Sunday, September 25, 2016
Lighting the Fuse
I recently stepped back through time to a childhood memory as I listened to a talk by Anna Quindlen, one of my favorite authors, speaking in the Pen Pals series. When I was a child I was a passionate reader. I lived in books and was seldom found without one. I had a particular chair in our living room in which I read, my legs over the arm of the chair, engrossed in whatever make-believe world I was conjuring up. From there I could close out the noise and tumult of my childhood home and step into another world. Anna told a similar story down to the skinny legs thrown over the arm of the chair and her mother nearby cajoling her to go outside and play. I had a mother like that too, who worried that I wasn't participating in the rites of childhood. Instead I became a reader, just like my mother who worried so much about me living in books.
Years ago I pressed my mother to write her recollections after a vain attempt to interview her. One day in the mail I received ten typed pages of what she remembered. After her memory had fled she ran across this document and thanked me for "forcing" her to record her memories. A central theme was the library. She fondly remembered Miss Jackson, the librarian at the public library who helped her find books. She wrote of how her sister introduced her to the Canarsie Library and the important role libraries played in her life, how she always had a library card in the seven states in which she lived. She contemplated how books shaped her sense of right and wrong and her belief that righteousness would prevail.
I have similar memories. My mother would take us to the library with a box and we would each check out ten books. We carried that box, laden with books, back to the house where my mother would record their titles to assure we could locate them to return the following week. I would read mine and then peruse everyone else's.
Miss Roecker was my school librarian and a formative figure in my life. She must have recognized a fellow book lover in me and would pull me aside to tell me about books she was sure I would enjoy. One day I arrived at the library with my brother. I remember they had a reading program where they gave you stickers of underwater creatures for each book that you read. You then pasted them on a page as you sought to fill it up. You had to do a book report to capture those trophies. After my brother gave his book report, Miss Roecker beckoned me over. "Would you like to do a book report?" she asked. Painfully shy, I looked down, not meeting her eyes, and shook my head. "Why don't you just tell me about it?" She suggested. I was in third grade and the book was The Trouble With Jenny's Ear, so memorable that I reread it as an adult with pleasure and later tracked down used copies for my two granddaughters. I had loved the book and happily shared its story with her. Afterwards she announced that I had done my first book report and gave me that magical sticker. I was hooked.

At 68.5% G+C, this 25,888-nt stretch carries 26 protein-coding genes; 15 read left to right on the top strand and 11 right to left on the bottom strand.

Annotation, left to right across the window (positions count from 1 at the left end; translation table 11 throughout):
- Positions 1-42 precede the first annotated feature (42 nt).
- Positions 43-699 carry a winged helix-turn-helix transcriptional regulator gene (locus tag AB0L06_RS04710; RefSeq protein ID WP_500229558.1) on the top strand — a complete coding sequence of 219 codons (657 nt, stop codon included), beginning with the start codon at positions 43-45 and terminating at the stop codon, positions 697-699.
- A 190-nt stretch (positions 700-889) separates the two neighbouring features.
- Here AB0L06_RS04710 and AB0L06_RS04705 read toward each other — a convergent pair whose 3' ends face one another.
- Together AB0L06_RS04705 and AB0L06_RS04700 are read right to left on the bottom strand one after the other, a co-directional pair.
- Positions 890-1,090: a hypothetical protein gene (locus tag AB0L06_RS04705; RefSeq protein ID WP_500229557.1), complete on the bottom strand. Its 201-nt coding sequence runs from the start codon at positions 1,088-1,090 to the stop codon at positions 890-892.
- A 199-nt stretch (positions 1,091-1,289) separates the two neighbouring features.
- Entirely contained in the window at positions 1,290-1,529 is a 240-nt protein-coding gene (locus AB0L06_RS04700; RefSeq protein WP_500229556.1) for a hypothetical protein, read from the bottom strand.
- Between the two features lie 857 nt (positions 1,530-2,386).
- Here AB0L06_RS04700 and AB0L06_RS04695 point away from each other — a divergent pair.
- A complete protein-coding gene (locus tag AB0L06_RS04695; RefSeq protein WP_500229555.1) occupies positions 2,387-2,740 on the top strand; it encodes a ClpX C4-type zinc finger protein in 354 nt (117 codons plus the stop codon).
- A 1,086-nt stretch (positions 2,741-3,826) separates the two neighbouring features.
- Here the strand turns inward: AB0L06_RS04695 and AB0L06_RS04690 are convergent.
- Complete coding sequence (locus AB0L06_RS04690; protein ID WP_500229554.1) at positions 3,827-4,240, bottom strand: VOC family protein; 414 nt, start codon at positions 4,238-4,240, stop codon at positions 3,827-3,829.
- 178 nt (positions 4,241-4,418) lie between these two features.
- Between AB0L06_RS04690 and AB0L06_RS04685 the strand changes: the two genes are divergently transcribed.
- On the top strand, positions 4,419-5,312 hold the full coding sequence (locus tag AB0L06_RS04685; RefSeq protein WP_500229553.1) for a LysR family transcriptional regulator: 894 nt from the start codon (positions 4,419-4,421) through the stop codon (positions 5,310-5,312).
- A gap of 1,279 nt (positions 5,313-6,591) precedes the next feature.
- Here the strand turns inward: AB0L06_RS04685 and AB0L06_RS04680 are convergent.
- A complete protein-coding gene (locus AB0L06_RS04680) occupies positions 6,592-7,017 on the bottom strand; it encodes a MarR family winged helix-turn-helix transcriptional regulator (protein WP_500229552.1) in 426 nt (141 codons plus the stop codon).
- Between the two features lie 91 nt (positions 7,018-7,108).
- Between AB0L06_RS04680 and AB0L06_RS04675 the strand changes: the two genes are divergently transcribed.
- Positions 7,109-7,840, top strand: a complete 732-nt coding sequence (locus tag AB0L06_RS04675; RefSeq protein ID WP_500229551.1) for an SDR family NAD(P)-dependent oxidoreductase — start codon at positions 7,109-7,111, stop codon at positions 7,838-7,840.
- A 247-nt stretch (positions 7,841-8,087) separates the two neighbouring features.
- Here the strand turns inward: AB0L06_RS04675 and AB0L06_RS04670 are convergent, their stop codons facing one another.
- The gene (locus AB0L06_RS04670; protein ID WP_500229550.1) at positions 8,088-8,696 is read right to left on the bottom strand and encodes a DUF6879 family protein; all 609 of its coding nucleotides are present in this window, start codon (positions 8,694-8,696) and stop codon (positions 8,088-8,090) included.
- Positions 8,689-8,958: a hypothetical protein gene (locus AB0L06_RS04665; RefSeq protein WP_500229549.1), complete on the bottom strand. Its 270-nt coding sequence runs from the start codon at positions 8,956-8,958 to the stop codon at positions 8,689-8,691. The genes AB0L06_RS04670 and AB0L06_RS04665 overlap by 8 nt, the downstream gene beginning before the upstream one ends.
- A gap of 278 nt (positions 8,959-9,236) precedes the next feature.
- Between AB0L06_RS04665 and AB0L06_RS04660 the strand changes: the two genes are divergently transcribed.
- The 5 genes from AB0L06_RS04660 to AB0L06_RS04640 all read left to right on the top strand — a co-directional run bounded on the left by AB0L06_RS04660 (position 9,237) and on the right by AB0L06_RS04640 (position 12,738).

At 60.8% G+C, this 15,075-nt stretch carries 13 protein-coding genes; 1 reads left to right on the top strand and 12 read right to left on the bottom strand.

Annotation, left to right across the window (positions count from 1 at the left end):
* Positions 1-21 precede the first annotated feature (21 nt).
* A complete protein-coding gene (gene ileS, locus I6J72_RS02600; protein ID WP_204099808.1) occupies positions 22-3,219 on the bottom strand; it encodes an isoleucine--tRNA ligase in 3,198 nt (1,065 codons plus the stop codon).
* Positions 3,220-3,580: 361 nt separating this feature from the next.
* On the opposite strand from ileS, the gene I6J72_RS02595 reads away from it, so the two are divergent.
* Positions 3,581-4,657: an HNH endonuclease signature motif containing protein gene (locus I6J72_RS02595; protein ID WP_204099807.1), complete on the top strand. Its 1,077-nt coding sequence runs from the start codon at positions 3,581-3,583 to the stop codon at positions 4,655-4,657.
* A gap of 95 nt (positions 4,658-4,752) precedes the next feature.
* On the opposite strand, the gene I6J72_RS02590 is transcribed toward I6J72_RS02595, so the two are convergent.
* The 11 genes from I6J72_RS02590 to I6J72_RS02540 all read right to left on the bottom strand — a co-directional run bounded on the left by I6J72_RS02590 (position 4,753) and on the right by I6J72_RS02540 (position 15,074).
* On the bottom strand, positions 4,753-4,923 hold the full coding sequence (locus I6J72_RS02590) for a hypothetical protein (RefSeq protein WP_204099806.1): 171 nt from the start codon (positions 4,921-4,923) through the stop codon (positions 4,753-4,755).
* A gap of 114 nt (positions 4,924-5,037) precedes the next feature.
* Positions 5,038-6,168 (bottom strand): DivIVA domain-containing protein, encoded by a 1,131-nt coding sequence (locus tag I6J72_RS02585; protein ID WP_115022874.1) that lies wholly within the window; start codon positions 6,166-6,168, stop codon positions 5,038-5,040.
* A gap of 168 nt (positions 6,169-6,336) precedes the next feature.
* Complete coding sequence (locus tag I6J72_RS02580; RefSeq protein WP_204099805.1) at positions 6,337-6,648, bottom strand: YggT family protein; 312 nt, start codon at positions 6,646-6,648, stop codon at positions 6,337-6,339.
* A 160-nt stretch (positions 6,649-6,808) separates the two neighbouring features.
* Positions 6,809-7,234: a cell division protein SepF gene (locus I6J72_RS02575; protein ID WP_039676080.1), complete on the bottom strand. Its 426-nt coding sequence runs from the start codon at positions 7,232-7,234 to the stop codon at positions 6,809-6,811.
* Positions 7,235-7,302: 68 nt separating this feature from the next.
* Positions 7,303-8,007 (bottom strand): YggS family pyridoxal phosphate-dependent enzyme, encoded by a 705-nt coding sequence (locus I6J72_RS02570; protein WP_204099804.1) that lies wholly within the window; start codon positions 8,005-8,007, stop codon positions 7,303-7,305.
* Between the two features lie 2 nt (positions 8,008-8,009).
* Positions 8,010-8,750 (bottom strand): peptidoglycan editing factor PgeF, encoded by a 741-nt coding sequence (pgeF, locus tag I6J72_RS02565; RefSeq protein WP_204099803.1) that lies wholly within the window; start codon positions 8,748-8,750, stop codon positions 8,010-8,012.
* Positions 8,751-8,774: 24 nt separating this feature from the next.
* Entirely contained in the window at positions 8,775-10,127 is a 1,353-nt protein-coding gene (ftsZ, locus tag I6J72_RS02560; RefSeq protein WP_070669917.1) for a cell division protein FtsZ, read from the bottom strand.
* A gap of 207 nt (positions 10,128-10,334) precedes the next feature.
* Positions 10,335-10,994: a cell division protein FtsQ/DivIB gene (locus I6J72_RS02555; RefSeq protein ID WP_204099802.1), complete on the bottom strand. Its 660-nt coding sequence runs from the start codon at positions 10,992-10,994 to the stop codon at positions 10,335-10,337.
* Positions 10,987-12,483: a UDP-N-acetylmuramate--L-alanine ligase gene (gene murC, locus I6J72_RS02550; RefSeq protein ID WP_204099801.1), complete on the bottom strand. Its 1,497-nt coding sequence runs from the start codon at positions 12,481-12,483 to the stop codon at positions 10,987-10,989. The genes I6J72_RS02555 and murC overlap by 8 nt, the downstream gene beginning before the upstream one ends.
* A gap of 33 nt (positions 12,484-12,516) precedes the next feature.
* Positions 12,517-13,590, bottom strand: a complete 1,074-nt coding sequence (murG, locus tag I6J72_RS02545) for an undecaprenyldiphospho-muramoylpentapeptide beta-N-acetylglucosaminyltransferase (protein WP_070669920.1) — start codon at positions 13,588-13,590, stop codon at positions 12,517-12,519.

Not unlike my mother, I like stories with a theme of redemption, not the religious kind, but more how we right something that is amiss. We are challenged through life by our own limitations or the challenges thrown before us by the universe. Our universal story is how we meet those challenges, how we right the universe and how we grapple with our own humanity.
As Anna shared her stories of reading in her living room chair and the librarian who saved books for her, I looked around this room filled with readers all lost in reveries thinking of their reading chairs and their childhood librarians. I realized how universal this experience is for a certain type of child, girls who grow up to be people like me.
Anna talked about how the expression, "I read" in Greek also means "I recognize" and she spoke of how those librarians recognized us. This was at a time when there were few female role models save teachers, nurses and yes, librarians. Books are powerful. They are how we learn to understand the world and the people within it. It is not a coincidence that the Nazis burned books and that laws prohibited teaching black slaves to read. Books can be incendiary and those who recognize and nourish a reader are lighting the fuse of possibility.